Infrastructure Bill May not Spark Stock Surge By TipRanks

ChargePoint: Infrastructure Bill May not Spark Stock Surge

© Reuters. ChargePoint: Infrastructure Bill May not Spark Stock Surge

The United States Senate has passed the highly anticipated $1-trillion infrastructure bill.

As part of this bill, President Joe Biden has signed an executive order that will help boost the EV manufacturing sector. As per the bill, the government will set aside $7.5 billion to set up a wide network of EV charging stations. 

This infrastructure bill has become a highly touted catalyst underpinning the rise of various EV infrastructure stocks. ChargePoint (CHPT) is the biggest within this peer group.

That said, investors are proving to be cautious right now. House speaker Nancy Pelosi has stated the House won’t vote on this bill until the Senate passes a separate $3.5-trillion spending bill focused on targeting other social measures. Accordingly, it may take months, if ever, to see this bill passed by the House.

Thus, it’s perhaps no surprise to see ChargePoint stock suffer a massive decline of more than 40% this year. (See CHPT stock charts on TipRanks)

Accordingly, investors may be wondering if this is the dip they should be buying, or if there’s more downside potential with this stock.

Here’s why the latter may be likely, at least in the short-term. I am bearish on this stock.

Insider Selling not Helping ChargePoint Stock

This EV charging stock has been dropping rather steadily in recent weeks. After rising to more than $35 in late June on anticipation of this infrastructure bill, investors seem keen to sell. Currently, investors can scoop up ChargePoint stock for just over $20 per share.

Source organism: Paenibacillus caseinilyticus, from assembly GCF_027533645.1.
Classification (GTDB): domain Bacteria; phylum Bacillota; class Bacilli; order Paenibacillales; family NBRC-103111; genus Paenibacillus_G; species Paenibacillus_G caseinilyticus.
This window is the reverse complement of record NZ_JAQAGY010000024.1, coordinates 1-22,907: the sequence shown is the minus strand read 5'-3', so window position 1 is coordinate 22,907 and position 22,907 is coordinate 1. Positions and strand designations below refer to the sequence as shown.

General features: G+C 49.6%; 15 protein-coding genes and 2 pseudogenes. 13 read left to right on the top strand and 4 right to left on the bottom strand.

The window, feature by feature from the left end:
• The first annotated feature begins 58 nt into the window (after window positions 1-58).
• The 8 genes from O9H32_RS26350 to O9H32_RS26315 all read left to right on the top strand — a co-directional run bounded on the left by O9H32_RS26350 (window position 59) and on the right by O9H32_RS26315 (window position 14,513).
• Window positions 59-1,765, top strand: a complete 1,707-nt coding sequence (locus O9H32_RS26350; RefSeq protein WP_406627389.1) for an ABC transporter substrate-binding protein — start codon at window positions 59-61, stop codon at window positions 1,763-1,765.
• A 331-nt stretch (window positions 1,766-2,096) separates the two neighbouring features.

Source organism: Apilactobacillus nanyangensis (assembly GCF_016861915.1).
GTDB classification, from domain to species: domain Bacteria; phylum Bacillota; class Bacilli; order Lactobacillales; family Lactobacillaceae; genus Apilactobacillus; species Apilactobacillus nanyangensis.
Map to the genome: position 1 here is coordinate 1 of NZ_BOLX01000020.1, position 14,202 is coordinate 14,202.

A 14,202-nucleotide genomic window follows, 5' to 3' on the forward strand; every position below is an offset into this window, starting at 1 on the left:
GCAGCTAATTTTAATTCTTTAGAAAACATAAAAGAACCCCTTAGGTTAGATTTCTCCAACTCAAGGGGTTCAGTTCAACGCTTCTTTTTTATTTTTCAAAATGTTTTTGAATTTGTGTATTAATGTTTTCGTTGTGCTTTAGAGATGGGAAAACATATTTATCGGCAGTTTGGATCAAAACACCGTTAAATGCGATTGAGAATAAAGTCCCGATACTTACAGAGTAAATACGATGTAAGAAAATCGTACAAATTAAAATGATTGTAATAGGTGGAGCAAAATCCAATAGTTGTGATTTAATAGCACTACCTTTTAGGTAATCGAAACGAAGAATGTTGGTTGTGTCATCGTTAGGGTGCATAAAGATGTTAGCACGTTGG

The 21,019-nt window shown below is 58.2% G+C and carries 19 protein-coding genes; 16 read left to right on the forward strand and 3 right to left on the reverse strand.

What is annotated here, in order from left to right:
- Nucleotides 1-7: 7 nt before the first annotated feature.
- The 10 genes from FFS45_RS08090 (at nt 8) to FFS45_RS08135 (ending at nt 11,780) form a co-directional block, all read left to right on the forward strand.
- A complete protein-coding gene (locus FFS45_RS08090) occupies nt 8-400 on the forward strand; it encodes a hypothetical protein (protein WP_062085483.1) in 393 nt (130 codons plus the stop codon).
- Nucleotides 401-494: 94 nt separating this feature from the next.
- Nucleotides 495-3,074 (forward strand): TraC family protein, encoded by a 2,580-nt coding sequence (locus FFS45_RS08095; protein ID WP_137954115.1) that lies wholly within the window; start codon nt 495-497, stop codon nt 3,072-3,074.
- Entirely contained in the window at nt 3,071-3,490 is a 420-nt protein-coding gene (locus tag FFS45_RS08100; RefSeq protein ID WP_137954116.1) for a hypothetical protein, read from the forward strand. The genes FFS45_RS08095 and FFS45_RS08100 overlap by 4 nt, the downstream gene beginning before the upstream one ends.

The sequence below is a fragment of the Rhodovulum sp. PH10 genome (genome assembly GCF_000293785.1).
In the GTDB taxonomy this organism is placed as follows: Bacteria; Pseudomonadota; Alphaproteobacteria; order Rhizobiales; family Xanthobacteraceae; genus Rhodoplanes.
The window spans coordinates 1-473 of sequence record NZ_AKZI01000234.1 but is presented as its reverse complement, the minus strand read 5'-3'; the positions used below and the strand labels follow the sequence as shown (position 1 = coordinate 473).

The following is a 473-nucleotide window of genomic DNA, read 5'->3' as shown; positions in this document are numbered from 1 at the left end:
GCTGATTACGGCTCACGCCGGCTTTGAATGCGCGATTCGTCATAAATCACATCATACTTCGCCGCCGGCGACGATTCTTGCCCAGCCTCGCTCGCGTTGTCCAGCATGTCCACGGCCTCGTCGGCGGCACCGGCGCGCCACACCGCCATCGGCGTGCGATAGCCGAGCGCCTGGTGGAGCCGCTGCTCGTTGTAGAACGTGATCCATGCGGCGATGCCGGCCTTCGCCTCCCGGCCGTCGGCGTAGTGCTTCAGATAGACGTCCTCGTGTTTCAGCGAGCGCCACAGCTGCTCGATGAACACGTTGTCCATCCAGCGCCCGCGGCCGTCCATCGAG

One of the major factors responsible for this fall was a secondary share offering by insiders. Insider selling can signify that insiders are content to take some money off the table. Generally speaking, this is not a bullish sign for those looking to put fresh capital into said stock.

Indeed, there’s likely a lot of growth on the horizon for EV charging stocks. However, investors may be concerned with a lack of visibility into when these companies will be cash flow positive. Showing a profit (even an adjusted profit) may prove to be just as tricky.

Accordingly, this is a stock for aggressive-growth investors only right now. It appears those looking at the fundamentals are having a hard time buying into the investment thesis for ChargePoint. Until this valuation becomes more tenable, that’s likely to remain the case.

ChargePoint Making Smart Moves, but Investors Seem to be Balking

The funding for EV charging infrastructure through the recently passed bill might be beneficial for CHPT. As of now, there are 41,400 charging stations across the U.S. However, only 5,000 of them are fast-charging stations. 

Apart from the federal funding, there have been other major developments that can positively impact ChargePoint. The EV charging company has recently acquired ViriCiti, a European electric fleet manager. In addition, it has forged many partnership deals. These deals will enable the company to eliminate any serious threats from competitors like EVgo (EVGO) and EVBox.

However, these factors may not be substantial enough to whip up investor interest at a time when insiders are selling stock.

What Are Analysts Saying about CHPT Stock?

As per the rating consensus among TipRanks analysts, ChargePoint stock comes in as a Strong Buy. Out of eight analyst ratings, there are seven Buy recommendations and one Hold recommendation. 

The average CHPT price target is $35.75. This price target ranges from a low of $24 to a high of $46 per share.

Bottom Line

ChargePoint’s market opportunity and growth potential are quite significant. However, ChargePoint appears to be a stock that has gotten ahead of its fundamentals right now.

Long-term growth investors may indeed be proven right by investing in this hyper-growth play. However, should the market turn increasingly cautious, ChargePoint stock may not be the best place to be heavily invested in over the medium-term.

Disclosure: At the time of publication, Chris MacDonald did not have a position in any of the securities mentioned in this article

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